[Robert Fulke Greville, Equerry to George III.] Autograph Letter Signed ('Robt: F: Greville') [to Richard Ford?], respecting the 'appointment on trial' of the Bow Street Runner William Anthony as a member of the king's retinue, stationed at Windsor.

Author: 
Lieut-Col. Robert Fulke Greville (1751-1824), Equerry to George III, 1781-1797, and MP [Richard Ford (1758-1806), London police magistrate; Bow Street Runners; Duke of Portland, Home Secretary]
Publication details: 
The Queen's Lodge [Windsor]. 1 April 1796.
£500.00
SKU: 21484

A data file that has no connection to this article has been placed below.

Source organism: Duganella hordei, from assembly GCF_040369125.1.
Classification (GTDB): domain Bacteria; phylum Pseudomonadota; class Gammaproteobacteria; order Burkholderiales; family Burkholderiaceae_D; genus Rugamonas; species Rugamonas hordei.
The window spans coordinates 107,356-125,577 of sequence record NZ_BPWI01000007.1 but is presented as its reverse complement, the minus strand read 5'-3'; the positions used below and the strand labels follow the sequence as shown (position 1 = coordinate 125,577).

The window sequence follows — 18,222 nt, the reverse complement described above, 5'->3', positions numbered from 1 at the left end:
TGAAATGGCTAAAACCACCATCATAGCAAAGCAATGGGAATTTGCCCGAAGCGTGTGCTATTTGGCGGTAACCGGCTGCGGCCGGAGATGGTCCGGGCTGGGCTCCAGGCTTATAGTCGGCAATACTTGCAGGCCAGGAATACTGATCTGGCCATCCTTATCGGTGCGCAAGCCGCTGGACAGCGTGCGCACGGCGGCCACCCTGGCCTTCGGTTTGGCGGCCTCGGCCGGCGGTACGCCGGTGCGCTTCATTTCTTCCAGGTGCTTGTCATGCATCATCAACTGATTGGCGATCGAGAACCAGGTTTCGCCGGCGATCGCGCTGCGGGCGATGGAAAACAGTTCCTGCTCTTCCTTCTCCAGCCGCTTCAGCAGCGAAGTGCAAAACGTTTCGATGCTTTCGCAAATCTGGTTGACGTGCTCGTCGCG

For the context of this letter see David J. Cox, 'A Certain Share of Low Cunning: A History of the Bow Street Runners, 1792-1839' (2010): 'From 1792 at least two Principal Officers were also permanently stationed at Windsor after the King had received several death threats. These Officers were considered to be part of the royal retinue […] William Anthony, who became an active Principal Officer by 1800, had originally launched his career by attending the King at St James and was transferred to Windsor in 1796.' The unnamed recipient is probably Richard Ford (1758-1806), the London police magistrate acting for the Home Office, the Duke of Portland being Home Secretary at the time. (Cox supports the view that Ford 'could in some ways be regarded as a “quasi” permanent Under-Secretary, coordinating Bow Street's assistance to the Home Department in its investigative work'.) 1p, 4to. Bifolium. In good condition, lightly aged. Folded three times and endorsed on reverse of second leaf. Having received that morning the unnamed recipient's letter, 'respecting the appointment on trial of William Anthony of the Bow Street Office, in the room of Samuel Mayner lately deceased', he can report that 'Anthony is arrived, & officiated this Morning, & by the character given of Him, & from His appearance, He seems likely to do very well in his new situation'. He 'took an early opportunity' of mentioning to the king 'that the Duke of Portland had appointed William Anthony to be stationed at Windsor, & also that I had received this communication thro' You, all which arrangement His Majesty seem'd to approve of –'. From the distinguished autograph collection of the psychiatrist Richard Alfred Hunter (1923-1981), whose collection of 7000 works relating to psychiatry is now in Cambridge University Library. Hunter and his mother Ida Macalpine had a particular interest in the illness of King George III, and their book 'George III and the Mad Business' (1969) suggested the diagnosis of porphyria popularised by Alan Bennett in his play 'The Madness of George III'.